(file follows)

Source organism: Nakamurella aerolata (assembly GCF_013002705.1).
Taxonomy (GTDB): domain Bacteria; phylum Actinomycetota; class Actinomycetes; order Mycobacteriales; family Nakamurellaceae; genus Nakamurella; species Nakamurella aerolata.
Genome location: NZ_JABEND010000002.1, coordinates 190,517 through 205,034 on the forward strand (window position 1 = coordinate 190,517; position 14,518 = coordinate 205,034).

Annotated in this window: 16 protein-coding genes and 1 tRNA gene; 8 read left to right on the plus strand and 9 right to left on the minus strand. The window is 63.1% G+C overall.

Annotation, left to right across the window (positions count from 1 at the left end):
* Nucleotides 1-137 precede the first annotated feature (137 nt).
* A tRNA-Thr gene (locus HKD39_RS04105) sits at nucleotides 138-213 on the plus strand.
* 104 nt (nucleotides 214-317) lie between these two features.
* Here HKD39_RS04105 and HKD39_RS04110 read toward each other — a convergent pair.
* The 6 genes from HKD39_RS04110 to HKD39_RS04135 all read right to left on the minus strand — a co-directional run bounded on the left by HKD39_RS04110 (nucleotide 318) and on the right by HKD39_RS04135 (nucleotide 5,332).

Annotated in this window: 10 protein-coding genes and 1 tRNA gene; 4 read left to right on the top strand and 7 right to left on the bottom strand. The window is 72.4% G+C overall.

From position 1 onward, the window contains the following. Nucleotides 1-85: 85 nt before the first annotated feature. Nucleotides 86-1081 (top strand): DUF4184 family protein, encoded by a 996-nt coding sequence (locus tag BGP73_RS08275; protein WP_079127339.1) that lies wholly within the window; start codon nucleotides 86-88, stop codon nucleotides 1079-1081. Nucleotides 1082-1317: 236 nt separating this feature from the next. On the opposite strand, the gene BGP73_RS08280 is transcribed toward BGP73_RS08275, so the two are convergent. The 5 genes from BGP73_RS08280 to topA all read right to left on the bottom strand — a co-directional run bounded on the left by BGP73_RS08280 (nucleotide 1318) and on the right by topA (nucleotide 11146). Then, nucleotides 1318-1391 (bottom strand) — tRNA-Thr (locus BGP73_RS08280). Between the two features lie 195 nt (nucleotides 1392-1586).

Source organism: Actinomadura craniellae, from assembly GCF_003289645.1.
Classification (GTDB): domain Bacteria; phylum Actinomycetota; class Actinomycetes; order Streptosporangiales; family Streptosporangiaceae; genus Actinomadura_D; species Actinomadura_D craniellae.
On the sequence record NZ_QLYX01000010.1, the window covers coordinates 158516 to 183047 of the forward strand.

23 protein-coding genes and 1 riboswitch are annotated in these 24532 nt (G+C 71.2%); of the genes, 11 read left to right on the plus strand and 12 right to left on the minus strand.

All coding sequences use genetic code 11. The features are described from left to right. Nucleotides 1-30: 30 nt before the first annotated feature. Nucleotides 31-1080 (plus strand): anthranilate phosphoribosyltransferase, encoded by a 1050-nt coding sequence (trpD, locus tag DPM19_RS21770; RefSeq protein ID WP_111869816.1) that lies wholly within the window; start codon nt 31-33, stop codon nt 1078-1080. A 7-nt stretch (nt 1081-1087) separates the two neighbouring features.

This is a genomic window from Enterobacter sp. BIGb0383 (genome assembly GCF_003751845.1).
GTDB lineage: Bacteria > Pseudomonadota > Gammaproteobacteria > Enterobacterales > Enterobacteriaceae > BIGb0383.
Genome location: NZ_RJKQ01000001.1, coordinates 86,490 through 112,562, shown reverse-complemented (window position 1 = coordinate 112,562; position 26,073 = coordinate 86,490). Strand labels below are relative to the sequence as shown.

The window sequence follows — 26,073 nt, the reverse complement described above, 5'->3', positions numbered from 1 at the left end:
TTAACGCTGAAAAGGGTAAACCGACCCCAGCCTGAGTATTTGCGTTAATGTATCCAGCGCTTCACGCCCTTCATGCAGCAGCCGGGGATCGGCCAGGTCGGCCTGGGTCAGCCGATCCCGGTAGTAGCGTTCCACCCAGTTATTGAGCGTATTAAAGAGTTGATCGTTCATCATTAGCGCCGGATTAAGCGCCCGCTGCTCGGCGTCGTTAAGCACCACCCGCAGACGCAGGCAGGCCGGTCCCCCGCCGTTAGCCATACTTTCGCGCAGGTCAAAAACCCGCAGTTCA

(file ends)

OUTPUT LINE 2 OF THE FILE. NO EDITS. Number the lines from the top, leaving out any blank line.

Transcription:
Taxonomy (GTDB): domain Bacteria; phylum Actinomycetota; class Actinomycetes; order Mycobacteriales; family Nakamurellaceae; genus Nakamurella; species Nakamurella aerolata.